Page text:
U.S. Tank Crew in Winter #1
Modeling the U.S. Army in WWII

Alpine Miniatures

Taesung Harmms offers U.S. fans the first of a pair of G.I. tankers dressed for cold weather. This full standing figure, measuring up to about 5'10 with his helmet on, wears the winter trousers under the ubiquitous winter combat jacket. He also wears laced up shoepacks on his feet. So he is definitely a figure for the harsh winter of 1944-45. Leaning on his left arm, he would look sharp in the hatch of a tank or in an open top tank destroyer. A nice touch is provided by the binoculars slung around his neck.

The helmeted head is just one option. The more interesting look is the folded up winter combat "helmet" on the alternate head.

Harmms' sculpting is sublime, from the laces on the shoepacks to the ribs on the collar of the jacket. The proportions are just a bit off, though, between the jacket (too short over the chest and back compared to the sleeves) and the trousers (making the lower half of the body seem even larger than the chest) and the smallish heads (especially the helmeted one). I think allowances can be made given the bulkiness of the winter clothing and the fact that what the soldier's wore did not always fit them properly. The discrepancy is less with the soft helmeted head, but the smaller M1 steel pot seems to accentuate the problem with the other head. I tested a few spares from Warriors, Royal, YANKS, and Corpus, and found most of them too large for the body size. (The helmeted head looks all right on a Tamiya body.) So this might be more a matter of individual taste and perception-and that perception might be further altered with the figure situated in a tank or TD and less of his lower body exposed.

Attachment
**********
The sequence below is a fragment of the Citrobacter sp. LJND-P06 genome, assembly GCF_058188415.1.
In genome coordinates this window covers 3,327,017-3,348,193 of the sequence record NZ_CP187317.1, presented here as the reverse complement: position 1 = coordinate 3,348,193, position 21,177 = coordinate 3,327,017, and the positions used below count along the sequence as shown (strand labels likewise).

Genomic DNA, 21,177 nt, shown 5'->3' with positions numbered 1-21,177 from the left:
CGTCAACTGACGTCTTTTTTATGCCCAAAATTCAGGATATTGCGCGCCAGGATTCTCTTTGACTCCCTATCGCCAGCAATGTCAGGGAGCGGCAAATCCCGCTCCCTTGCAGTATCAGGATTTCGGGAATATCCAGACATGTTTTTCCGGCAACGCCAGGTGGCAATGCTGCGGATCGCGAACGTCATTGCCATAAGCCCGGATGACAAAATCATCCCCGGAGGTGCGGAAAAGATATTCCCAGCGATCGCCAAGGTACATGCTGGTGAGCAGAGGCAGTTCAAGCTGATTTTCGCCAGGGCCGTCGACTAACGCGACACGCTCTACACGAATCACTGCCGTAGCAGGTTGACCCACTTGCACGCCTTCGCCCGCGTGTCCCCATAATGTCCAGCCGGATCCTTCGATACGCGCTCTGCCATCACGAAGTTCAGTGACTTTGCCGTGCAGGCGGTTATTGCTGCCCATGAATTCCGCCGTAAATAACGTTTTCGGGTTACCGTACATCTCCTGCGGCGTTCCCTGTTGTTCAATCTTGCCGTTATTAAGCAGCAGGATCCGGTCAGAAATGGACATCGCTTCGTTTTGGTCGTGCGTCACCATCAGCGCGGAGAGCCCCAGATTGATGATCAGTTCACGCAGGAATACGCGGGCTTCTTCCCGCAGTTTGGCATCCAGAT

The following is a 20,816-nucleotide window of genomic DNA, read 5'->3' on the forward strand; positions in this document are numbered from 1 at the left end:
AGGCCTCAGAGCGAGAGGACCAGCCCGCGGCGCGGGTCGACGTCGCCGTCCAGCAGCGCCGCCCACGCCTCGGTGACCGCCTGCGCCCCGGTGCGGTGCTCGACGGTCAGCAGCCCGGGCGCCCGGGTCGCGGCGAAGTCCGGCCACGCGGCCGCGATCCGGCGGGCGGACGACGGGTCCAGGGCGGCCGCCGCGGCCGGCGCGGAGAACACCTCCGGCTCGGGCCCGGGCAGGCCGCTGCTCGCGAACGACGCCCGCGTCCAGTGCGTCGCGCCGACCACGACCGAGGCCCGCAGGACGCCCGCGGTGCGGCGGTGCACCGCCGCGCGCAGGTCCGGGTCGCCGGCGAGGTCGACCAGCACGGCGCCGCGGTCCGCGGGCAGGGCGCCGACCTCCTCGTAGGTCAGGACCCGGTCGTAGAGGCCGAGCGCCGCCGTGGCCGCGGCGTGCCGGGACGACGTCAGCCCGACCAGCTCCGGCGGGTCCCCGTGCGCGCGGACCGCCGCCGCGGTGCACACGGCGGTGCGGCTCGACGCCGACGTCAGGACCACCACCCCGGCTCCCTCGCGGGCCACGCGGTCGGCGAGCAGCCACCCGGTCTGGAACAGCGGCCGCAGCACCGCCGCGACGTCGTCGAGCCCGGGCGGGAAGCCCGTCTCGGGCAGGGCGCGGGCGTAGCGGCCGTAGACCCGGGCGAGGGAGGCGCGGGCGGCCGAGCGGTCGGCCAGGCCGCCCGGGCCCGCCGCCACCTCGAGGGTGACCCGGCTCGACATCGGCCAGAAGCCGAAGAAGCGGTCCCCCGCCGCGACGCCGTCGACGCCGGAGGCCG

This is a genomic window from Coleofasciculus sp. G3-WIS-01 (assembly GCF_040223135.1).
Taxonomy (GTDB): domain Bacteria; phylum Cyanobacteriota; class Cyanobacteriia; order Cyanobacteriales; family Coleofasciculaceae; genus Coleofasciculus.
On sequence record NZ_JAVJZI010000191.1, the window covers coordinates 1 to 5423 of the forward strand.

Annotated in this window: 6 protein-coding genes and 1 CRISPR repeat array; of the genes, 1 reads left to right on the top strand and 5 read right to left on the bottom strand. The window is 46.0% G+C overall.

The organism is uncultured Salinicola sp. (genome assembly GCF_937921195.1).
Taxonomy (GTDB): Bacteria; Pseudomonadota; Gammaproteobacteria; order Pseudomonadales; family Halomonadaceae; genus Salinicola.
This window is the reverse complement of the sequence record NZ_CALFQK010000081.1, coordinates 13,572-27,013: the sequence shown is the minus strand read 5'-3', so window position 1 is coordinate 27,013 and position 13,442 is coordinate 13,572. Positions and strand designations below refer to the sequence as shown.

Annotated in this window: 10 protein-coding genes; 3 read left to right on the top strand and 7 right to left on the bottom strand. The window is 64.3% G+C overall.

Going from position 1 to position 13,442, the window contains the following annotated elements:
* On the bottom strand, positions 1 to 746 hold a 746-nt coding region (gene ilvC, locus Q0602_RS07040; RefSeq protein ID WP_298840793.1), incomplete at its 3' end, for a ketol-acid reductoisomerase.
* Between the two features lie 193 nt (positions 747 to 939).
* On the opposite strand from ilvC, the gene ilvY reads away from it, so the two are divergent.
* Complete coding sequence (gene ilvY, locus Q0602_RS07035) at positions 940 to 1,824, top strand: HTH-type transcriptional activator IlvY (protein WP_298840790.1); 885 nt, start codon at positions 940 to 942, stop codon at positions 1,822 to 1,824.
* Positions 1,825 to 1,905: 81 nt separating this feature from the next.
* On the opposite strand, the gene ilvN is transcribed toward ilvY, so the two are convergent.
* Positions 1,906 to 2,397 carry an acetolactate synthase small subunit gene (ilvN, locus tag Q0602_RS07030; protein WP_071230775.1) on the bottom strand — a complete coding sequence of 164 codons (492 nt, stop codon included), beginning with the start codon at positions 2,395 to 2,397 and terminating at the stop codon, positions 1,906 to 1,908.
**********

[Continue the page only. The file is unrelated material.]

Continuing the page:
The four parts (separate left arm; right arm molded to the torso) are crisply cast and there are absolutely no seams anywhere. There are modest plugs to remove from the left arm and heads and a bit of residue on the bottoms of the boots. Insignia patches are molded onto the jacket; you can either paint them freehand or trim them off and use transfers from Archer.

Even with the possibly negligible issues of proportion, this is a well executed piece deserves attention from U.S. AFV fans.

Product sample kindly provided by Alpine Models.



Modeling the U.S. Army in WWII © 2002—2006 Timothy S. Streeter